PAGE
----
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Integra LifeSciences Corp. v. Hyperbranch Medical Technology, Inc.

United States District Court, D. Delaware

March 13, 2018




         WHEREAS, Magistrate Judge Burke issued a 28-page Memorandum Order (the "Order") (D.I. 384), dated November 14, 2017, granting in part and denying in part Defendant HyperBranch Medical Technology, Inc's ("Defendant" or "HyperBranch") letter motion to strike portions of Plaintiffs Integra LifeSciences Corp., Integra LifeSciences Sales LLC, Confluent Surgical, Inc., and Incept LLC's (collectively, "Plaintiffs" or "Integra") expert report offered by its damages expert, John C. Jarosz (D.I. 345);

         WHEREAS, on November 28, 2017, Integra objected to the portion of the Order granting Defendant's motion as related to the market share apportionment theory (D.I. 427) ("Objections" or"Objs");

         WHEREAS, on December 12, 2017, HyperBranch responded to Integra's Objections (D.I. 452) ("Response" or "Resp");

         WHEREAS, the Court has considered the parties' objections and responses for clear errors of law and clearly erroneous findings of fact, see St. Clair Intellectual Prop. Consultants, Inc. v. Matsushita Elec. Indus. Co., Ltd., 691 F.Supp.2d 538, 541-42 (D. Del. 2010); 28 U.S.C. § 636(b)(1); Fed.R.Civ.P. 72(a);


         1. Plaintiffs' Objections (D.I. 427) are OVERRULED, Judge Burke's Order (D.I. 384) is ADOPTED, the portion of Defendant's motion to strike (D.I. 345) related to price erosion is DENIED, and the portion related to market share apportionment is GRANTED.

         2. Integra raises two general objections: (1) the Order excessively strikes parts of Mr. Jarosz's expert report that relate to lost profits generally rather than only to the market share apportionment theory; and (2) the Order incorrectly applies the Pennypack factors. (Objs at 1) The Court is not persuaded by either of Integra's contentions.

         3. First, Integra contends the Order improperly strikes paragraphs 91, 93-99, 100-02, 106-11 (with the exception of the second sentence of paragraph 109), and 116-18 of Mr. Jarosz's August 25, 2017 Report. (Objs at 4-6) These paragraphs, according to Integra, relate to lost profits in general and are not specific to Mr. Jarosz's market share apportionment theory. (Id. at 5-6) This argument was never presented to Magistrate Judge Burke during briefing or the telephonic hearing. Accordingly, because "parties objecting to a Magistrate Judge's report or order are required to adhere to the arguments, evidence, and issues they presented first to the Magistrate Judge, " and because Integra has failed to show good cause for why it failed to raise this argument earlier, the Court will not consider it now. Masimo Corp. v. Philips Elec. N. Am. Corp., 62 F.Supp.3d 368, 377 & n. 12 (D. Del. 2014). Moreover, as HyperBranch points out, Integra served the Supplemental Expert Report of Mr. Jarosz on November 28, 2017, addressing its two-party market damages theory and incorporating portions of the original report stricken by the Order. (Resp at 10) It is therefore unclear what prejudice Integra is suffering from these paragraphs being stricken from the initial report.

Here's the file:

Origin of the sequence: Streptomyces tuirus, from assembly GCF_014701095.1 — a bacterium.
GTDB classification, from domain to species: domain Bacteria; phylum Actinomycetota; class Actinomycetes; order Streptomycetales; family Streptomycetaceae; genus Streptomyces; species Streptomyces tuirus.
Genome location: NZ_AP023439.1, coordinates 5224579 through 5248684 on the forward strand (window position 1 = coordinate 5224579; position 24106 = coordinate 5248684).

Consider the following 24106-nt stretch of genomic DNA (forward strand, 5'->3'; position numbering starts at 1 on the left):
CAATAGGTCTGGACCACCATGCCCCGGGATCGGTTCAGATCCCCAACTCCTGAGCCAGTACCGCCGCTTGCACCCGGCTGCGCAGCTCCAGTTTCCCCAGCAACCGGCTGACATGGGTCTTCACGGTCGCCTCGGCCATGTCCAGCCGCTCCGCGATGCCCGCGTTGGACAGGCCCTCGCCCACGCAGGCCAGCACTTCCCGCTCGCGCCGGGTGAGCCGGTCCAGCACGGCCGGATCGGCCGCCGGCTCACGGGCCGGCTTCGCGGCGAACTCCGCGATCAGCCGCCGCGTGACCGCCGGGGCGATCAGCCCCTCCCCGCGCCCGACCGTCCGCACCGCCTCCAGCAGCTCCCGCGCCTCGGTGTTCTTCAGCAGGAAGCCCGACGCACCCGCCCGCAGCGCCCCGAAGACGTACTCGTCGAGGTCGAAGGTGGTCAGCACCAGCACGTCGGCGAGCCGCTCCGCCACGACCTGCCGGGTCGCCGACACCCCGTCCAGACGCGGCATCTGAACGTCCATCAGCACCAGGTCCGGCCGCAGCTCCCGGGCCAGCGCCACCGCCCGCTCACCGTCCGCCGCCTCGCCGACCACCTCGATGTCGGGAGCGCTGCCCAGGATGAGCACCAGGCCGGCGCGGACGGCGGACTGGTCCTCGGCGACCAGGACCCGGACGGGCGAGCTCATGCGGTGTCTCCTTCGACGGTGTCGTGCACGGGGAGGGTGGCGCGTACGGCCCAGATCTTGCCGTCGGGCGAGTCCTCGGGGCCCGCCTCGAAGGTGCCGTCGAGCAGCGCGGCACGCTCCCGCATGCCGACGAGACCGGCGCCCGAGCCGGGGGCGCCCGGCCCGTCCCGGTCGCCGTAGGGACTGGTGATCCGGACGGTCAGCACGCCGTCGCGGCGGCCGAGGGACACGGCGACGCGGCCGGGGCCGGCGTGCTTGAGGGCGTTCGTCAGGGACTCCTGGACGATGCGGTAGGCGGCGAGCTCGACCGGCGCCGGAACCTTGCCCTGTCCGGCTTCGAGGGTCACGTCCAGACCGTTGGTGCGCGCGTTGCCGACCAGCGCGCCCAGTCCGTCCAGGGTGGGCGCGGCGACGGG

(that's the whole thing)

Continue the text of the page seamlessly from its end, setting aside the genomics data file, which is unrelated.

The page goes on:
4. Second, Integra contends the Order incorrectly applies the Pennypack factors because all of the information Mr. Jarosz relied upon in forming his market share apportionment opinion was made known to HyperBranch during fact discovery. (Objs at 6) To the extent HyperBranch needed additional third-party discovery, Integra alleges it is HyperBranch's fault for not seeking it earlier. (Id. at 6-7) The Court disagrees. Even if all the information Mr. Jarosz relied upon in forming his opinion was made known to HyperBranch, the market share apportionment theory itself was never disclosed prior to Mr. Jarosz's report. Instead, Integra maintained only its two-player/product market theory, a theory that (at least in part) contradicts the newly-asserted market apportionment theory. (See Order at 14)

         That HyperBranch's own discovery may have shown that the market was not a two-party/product market is not the issue. As Judge Burke noted, "a party's duty to supplement discovery responses set out in the Rules would be meaningless if a party could later simply point to cherry-picked information produced by its opponent as fulfilling the party's duty." (Id. at 17) Furthermore, the Court agrees with the Order that "it is a substantively different thing for Defendant (on the one hand) to go about discovery by mainly trying to disprove Plaintiffs' position that the relevant market is a two-party market, as opposed to (on the other hand) being focused on using the discovery period to delineate exactly what the scope of a more-than-two-party/product market actually looks like. The former is a more 'straightforward' issue to defend against, while the latter would require significantly different (and more expansive) discovery efforts." (Id. at 23) (internal citations omitted)

         5. Integra asserts that adopting the Order "will create a bad precedent" as it will "convey to expert witnesses that they had better think twice before offering their true, independent opinions." (Objs at 8) To the contrary, adopting the Order conveys to parties that they must obey their discovery obligations and may wish to consult their experts throughout the discovery process to ensure they are adequately meeting such obligations and timely disclosing all theories and opinions on which they wish to proceed.

         6. The Court has considered each of the other arguments raised by Plaintiffs in their Objections and finds that each of them ...

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